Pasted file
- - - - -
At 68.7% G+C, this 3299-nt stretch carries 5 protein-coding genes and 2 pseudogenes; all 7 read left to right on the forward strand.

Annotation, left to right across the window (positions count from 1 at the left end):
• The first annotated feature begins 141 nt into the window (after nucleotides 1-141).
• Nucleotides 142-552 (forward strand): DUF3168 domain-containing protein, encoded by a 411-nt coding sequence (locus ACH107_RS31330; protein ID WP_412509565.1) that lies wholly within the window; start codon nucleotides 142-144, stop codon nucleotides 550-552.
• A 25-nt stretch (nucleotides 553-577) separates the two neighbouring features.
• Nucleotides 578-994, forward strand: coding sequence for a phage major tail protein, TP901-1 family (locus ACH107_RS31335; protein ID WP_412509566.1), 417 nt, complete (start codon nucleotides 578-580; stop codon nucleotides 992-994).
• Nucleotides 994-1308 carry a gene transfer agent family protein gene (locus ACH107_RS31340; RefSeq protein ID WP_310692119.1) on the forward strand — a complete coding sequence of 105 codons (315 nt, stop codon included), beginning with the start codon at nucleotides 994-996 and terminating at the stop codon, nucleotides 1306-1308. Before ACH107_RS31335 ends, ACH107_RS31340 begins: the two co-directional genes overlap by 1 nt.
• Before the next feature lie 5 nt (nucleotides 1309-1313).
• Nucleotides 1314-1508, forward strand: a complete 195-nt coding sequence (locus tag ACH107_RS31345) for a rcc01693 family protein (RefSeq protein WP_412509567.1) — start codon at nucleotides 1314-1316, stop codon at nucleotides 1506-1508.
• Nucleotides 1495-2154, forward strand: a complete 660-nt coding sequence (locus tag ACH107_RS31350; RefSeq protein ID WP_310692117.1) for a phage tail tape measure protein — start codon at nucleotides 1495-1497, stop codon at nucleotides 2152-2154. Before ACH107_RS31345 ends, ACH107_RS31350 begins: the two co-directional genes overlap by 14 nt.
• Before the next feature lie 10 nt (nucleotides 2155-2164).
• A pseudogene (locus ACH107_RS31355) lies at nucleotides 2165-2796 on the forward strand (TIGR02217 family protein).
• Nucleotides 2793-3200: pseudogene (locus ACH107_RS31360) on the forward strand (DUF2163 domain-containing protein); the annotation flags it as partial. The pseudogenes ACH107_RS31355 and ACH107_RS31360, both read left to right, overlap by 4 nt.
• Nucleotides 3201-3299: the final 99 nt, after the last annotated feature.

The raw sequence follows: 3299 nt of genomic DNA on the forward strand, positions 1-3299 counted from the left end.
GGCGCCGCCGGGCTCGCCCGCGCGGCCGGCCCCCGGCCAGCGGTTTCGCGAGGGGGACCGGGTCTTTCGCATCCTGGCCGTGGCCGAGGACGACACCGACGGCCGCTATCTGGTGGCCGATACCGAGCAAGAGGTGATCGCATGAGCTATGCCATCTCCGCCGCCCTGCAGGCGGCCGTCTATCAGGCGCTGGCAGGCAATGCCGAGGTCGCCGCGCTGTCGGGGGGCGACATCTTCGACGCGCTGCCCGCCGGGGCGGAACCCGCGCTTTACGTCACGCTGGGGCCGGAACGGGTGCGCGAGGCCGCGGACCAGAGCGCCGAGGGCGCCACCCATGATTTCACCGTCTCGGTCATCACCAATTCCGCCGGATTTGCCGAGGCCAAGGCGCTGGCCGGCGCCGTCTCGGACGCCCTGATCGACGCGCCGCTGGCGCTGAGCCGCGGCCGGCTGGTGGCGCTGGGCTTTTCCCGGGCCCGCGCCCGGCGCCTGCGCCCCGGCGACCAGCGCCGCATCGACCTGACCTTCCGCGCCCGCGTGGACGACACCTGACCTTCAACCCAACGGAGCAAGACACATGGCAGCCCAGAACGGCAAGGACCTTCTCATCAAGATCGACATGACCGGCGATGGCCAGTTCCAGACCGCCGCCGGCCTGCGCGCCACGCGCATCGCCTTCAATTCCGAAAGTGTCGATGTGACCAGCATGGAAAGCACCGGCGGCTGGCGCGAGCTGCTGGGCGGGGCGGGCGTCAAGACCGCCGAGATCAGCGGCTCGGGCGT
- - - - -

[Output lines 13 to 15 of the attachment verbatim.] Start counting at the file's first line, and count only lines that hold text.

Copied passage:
• Nucleotides 2793-3200: pseudogene (locus ACH107_RS31360) on the forward strand (DUF2163 domain-containing protein); the annotation flags it as partial. The pseudogenes ACH107_RS31355 and ACH107_RS31360, both read left to right, overlap by 4 nt.
• Nucleotides 3201-3299: the final 99 nt, after the last annotated feature.

The raw sequence follows: 3299 nt of genomic DNA on the forward strand, positions 1-3299 counted from the left end.